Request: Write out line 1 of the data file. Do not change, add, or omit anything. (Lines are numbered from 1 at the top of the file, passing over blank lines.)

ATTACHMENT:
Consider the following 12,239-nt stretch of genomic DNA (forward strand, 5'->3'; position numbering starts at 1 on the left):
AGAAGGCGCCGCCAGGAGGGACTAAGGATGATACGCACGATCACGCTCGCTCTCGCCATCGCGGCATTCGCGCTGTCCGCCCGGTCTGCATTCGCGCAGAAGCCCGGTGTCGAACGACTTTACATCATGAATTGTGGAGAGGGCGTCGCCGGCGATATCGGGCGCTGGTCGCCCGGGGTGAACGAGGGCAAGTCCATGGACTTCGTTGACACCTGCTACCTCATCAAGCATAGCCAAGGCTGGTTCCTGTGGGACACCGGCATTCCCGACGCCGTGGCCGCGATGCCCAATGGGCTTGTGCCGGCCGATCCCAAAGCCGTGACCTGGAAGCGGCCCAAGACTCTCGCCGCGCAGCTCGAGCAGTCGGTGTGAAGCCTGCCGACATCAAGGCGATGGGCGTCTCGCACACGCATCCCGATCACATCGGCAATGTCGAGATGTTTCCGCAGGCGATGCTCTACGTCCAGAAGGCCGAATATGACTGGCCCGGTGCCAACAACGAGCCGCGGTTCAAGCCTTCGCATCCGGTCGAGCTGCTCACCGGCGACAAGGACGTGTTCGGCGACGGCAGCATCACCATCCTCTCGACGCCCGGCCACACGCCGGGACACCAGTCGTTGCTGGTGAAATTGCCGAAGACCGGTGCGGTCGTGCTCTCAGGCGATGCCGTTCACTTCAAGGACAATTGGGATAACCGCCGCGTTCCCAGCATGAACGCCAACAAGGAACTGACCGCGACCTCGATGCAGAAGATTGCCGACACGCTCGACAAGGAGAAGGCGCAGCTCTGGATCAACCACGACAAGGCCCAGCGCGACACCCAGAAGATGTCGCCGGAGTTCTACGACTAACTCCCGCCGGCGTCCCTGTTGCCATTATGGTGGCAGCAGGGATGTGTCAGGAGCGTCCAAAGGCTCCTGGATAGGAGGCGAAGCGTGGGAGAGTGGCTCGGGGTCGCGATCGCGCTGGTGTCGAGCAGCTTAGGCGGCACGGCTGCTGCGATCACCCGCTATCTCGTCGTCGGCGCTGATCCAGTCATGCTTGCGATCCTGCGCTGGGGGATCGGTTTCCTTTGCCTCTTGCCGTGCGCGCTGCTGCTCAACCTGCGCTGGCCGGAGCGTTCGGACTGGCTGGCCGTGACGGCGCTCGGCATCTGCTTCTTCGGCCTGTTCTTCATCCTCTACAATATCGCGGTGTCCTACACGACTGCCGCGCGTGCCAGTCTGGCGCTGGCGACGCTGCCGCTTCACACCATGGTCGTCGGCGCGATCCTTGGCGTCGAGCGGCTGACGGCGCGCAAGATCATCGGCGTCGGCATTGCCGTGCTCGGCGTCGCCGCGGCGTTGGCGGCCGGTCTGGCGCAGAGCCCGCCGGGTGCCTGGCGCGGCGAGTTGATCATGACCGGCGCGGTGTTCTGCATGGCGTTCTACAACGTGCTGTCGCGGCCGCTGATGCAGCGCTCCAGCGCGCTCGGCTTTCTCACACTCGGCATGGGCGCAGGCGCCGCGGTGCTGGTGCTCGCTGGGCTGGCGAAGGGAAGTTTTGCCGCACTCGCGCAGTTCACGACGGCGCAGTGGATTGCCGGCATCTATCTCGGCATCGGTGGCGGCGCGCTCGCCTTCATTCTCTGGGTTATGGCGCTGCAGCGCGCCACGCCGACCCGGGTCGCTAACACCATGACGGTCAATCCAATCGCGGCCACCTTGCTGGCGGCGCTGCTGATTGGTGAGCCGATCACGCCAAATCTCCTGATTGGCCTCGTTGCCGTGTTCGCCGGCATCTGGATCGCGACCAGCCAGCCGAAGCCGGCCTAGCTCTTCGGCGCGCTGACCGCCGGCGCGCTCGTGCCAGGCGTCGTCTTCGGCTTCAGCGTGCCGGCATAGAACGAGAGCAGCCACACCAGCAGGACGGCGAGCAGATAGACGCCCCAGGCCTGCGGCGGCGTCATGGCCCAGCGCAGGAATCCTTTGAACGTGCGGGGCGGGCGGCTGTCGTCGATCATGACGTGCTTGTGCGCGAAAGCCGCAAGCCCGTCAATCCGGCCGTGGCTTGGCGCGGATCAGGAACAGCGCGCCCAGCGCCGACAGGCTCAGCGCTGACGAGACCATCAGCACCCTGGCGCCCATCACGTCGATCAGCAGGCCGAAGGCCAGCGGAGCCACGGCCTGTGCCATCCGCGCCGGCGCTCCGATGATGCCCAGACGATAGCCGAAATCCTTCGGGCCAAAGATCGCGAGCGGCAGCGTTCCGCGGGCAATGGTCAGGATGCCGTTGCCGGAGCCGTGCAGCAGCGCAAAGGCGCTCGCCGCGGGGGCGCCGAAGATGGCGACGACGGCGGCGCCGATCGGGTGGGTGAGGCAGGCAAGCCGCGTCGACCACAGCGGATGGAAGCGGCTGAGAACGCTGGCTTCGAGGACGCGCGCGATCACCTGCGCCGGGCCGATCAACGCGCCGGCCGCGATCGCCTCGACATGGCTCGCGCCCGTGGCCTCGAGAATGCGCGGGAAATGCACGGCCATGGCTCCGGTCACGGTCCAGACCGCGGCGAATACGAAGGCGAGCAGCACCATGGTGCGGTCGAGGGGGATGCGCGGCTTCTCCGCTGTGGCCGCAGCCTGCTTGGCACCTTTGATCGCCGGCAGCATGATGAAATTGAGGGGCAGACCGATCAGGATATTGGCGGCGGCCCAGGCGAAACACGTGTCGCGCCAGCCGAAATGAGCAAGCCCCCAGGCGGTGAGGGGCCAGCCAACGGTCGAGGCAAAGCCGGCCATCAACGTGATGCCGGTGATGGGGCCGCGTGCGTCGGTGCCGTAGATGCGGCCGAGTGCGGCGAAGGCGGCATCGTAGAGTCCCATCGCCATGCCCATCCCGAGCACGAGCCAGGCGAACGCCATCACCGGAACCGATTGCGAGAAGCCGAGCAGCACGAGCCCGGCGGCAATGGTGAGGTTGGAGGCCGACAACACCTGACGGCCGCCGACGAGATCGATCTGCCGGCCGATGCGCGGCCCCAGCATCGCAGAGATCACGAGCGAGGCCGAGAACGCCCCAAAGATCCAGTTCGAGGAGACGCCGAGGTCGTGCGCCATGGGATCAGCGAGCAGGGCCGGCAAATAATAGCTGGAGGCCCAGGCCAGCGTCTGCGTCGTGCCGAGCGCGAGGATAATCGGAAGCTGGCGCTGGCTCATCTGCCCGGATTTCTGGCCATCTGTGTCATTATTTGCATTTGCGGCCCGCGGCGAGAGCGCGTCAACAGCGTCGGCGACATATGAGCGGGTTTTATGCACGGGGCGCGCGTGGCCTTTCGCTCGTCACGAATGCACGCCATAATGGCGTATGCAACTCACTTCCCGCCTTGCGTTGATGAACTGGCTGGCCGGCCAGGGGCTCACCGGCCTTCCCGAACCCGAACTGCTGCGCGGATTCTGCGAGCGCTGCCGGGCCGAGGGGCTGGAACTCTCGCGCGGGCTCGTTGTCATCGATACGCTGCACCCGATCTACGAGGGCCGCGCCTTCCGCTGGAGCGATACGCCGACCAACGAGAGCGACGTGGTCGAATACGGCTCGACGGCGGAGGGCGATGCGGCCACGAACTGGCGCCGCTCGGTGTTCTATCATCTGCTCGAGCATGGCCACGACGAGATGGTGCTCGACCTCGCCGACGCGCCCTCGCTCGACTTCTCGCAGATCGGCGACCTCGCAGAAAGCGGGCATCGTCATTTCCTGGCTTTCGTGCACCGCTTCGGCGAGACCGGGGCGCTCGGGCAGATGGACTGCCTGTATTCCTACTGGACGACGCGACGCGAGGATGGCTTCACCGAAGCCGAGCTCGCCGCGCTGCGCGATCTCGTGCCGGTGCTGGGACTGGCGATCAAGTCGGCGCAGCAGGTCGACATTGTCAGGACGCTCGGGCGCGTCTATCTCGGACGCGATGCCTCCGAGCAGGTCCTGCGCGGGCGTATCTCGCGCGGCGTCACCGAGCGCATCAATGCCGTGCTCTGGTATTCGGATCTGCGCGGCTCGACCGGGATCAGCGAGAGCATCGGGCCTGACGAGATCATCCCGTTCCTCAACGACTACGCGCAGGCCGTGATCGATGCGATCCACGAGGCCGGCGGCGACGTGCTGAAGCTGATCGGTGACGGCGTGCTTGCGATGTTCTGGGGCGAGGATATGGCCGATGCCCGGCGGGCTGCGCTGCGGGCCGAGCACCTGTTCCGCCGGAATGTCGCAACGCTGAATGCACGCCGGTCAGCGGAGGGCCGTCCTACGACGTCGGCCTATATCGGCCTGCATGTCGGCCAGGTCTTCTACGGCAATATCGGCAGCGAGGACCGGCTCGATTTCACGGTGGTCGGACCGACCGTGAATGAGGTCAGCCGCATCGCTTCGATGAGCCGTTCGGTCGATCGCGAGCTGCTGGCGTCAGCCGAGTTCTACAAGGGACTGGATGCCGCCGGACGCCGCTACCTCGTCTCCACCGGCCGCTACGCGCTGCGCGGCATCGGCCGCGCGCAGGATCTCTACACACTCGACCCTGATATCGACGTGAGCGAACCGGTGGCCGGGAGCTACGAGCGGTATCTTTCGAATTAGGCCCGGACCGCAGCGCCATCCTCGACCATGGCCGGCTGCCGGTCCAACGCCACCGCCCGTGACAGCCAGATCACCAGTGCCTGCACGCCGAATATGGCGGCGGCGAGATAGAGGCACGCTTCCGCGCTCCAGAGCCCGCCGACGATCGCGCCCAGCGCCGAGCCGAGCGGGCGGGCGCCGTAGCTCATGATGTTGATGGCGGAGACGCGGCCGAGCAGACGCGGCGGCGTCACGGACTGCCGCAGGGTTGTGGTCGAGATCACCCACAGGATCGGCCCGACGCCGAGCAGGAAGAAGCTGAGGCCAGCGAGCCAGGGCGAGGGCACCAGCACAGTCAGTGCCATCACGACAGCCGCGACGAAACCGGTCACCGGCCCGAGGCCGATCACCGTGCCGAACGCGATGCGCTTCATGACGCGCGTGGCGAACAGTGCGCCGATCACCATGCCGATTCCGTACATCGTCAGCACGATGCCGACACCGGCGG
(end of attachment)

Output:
Consider the following 12,239-nt stretch of genomic DNA (forward strand, 5'->3'; position numbering starts at 1 on the left):